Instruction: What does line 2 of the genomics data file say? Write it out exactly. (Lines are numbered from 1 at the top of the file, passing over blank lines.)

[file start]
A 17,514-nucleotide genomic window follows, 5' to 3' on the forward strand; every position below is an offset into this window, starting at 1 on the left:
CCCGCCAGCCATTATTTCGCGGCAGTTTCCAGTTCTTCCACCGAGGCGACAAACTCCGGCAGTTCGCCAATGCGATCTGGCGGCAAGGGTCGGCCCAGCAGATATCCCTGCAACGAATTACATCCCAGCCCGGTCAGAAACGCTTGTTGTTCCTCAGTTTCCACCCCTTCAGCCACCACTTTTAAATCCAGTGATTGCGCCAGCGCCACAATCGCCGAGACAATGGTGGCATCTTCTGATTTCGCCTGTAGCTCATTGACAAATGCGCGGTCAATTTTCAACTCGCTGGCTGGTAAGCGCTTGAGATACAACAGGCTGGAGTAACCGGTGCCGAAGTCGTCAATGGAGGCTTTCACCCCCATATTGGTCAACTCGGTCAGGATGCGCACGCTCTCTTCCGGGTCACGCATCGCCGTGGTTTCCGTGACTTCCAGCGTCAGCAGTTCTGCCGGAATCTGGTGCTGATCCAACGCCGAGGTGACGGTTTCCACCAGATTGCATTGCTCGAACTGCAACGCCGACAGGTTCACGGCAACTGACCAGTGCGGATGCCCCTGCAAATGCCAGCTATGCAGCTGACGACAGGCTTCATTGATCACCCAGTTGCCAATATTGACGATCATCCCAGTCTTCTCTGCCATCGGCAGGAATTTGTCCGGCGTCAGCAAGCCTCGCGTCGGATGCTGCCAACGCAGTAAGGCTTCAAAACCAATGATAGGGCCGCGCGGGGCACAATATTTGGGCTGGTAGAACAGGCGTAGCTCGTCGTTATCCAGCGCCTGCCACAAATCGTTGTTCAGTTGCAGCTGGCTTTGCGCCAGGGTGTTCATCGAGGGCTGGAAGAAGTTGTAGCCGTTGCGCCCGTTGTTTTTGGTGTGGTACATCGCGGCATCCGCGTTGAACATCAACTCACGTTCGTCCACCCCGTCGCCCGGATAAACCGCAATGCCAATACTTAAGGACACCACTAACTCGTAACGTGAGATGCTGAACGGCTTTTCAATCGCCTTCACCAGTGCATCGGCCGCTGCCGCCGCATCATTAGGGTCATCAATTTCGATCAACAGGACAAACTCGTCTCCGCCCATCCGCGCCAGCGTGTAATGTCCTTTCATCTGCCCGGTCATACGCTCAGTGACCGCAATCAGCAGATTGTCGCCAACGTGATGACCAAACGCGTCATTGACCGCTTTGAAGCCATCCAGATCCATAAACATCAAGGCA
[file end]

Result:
CCCGCCAGCCATTATTTCGCGGCAGTTTCCAGTTCTTCCACCGAGGCGACAAACTCCGGCAGTTCGCCAATGCGATCTGGCGGCAAGGGTCGGCCCAGCAGATATCCCTGCAACGAATTACATCCCAGCCCGGTCAGAAACGCTTGTTGTTCCTCAGTTTCCACCCCTTCAGCCACCACTTTTAAATCCAGTGATTGCGCCAGCGCCACAATCGCCGAGACAATGGTGGCATCTTCTGATTTCGCCTGTAGCTCATTGACAAATGCGCGGTCAATTTTCAACTCGCTGGCTGGTAAGCGCTTGAGATACAACAGGCTGGAGTAACCGGTGCCGAAGTCGTCAATGGAGGCTTTCACCCCCATATTGGTCAACTCGGTCAGGATGCGCACGCTCTCTTCCGGGTCACGCATCGCCGTGGTTTCCGTGACTTCCAGCGTCAGCAGTTCTGCCGGAATCTGGTGCTGATCCAACGCCGAGGTGACGGTTTCCACCAGATTGCATTGCTCGAACTGCAACGCCGACAGGTTCACGGCAACTGACCAGTGCGGATGCCCCTGCAAATGCCAGCTATGCAGCTGACGACAGGCTTCATTGATCACCCAGTTGCCAATATTGACGATCATCCCAGTCTTCTCTGCCATCGGCAGGAATTTGTCCGGCGTCAGCAAGCCTCGCGTCGGATGCTGCCAACGCAGTAAGGCTTCAAAACCAATGATAGGGCCGCGCGGGGCACAATATTTGGGCTGGTAGAACAGGCGTAGCTCGTCGTTATCCAGCGCCTGCCACAAATCGTTGTTCAGTTGCAGCTGGCTTTGCGCCAGGGTGTTCATCGAGGGCTGGAAGAAGTTGTAGCCGTTGCGCCCGTTGTTTTTGGTGTGGTACATCGCGGCATCCGCGTTGAACATCAACTCACGTTCGTCCACCCCGTCGCCCGGATAAACCGCAATGCCAATACTTAAGGACACCACTAACTCGTAACGTGAGATGCTGAACGGCTTTTCAATCGCCTTCACCAGTGCATCGGCCGCTGCCGCCGCATCATTAGGGTCATCAATTTCGATCAACAGGACAAACTCGTCTCCGCCCATCCGCGCCAGCGTGTAATGTCCTTTCATCTGCCCGGTCATACGCTCAGTGACCGCAATCAGCAGATTGTCGCCAACGTGATGACCAAACGCGTCATTGACCGCTTTGAAGCCATCCAGATCCATAAACATCAAGGCA